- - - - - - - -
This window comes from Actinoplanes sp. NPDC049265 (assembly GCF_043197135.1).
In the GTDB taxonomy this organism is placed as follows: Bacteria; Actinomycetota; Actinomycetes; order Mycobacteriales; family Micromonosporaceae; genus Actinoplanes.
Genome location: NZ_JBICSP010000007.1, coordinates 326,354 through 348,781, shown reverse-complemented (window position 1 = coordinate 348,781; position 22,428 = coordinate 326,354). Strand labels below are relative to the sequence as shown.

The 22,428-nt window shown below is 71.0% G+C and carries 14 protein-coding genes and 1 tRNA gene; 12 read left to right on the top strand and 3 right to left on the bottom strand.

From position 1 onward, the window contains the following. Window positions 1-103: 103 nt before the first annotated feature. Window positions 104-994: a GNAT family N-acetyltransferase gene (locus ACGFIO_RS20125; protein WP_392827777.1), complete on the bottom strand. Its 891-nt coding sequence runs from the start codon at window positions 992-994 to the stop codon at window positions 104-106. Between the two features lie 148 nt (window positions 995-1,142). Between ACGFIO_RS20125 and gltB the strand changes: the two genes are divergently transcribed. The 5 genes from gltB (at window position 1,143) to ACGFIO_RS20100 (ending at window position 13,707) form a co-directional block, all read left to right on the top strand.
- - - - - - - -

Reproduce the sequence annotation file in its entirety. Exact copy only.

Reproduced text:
This window comes from Actinoplanes sp. NPDC049265 (assembly GCF_043197135.1).
In the GTDB taxonomy this organism is placed as follows: Bacteria; Actinomycetota; Actinomycetes; order Mycobacteriales; family Micromonosporaceae; genus Actinoplanes.
Genome location: NZ_JBICSP010000007.1, coordinates 326,354 through 348,781, shown reverse-complemented (window position 1 = coordinate 348,781; position 22,428 = coordinate 326,354). Strand labels below are relative to the sequence as shown.

The 22,428-nt window shown below is 71.0% G+C and carries 14 protein-coding genes and 1 tRNA gene; 12 read left to right on the top strand and 3 right to left on the bottom strand.

From position 1 onward, the window contains the following. Window positions 1-103: 103 nt before the first annotated feature. Window positions 104-994: a GNAT family N-acetyltransferase gene (locus ACGFIO_RS20125; protein WP_392827777.1), complete on the bottom strand. Its 891-nt coding sequence runs from the start codon at window positions 992-994 to the stop codon at window positions 104-106. Between the two features lie 148 nt (window positions 995-1,142). Between ACGFIO_RS20125 and gltB the strand changes: the two genes are divergently transcribed. The 5 genes from gltB (at window position 1,143) to ACGFIO_RS20100 (ending at window position 13,707) form a co-directional block, all read left to right on the top strand.